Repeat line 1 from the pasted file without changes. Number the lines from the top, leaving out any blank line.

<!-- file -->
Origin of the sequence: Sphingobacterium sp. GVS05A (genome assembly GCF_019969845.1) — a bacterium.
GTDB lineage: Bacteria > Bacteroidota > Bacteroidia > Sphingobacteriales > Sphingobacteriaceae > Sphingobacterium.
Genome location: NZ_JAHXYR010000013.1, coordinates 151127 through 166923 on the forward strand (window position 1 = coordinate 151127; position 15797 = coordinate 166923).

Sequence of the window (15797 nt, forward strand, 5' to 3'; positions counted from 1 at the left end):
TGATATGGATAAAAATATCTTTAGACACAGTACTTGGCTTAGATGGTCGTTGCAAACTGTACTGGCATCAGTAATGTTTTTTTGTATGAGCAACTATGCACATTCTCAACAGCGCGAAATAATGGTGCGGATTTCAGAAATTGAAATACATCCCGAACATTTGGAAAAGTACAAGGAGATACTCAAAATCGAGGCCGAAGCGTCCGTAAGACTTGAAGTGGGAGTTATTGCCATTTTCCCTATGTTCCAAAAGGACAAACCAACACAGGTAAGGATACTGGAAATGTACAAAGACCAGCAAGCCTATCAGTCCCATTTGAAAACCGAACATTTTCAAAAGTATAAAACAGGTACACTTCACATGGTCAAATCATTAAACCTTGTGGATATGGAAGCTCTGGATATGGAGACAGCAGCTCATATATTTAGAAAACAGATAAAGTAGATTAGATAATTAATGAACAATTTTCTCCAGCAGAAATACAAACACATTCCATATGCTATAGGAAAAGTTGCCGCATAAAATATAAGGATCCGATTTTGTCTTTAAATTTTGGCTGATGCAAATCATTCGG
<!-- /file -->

Origin of the sequence: Sphingobacterium sp. GVS05A (genome assembly GCF_019969845.1) — a bacterium.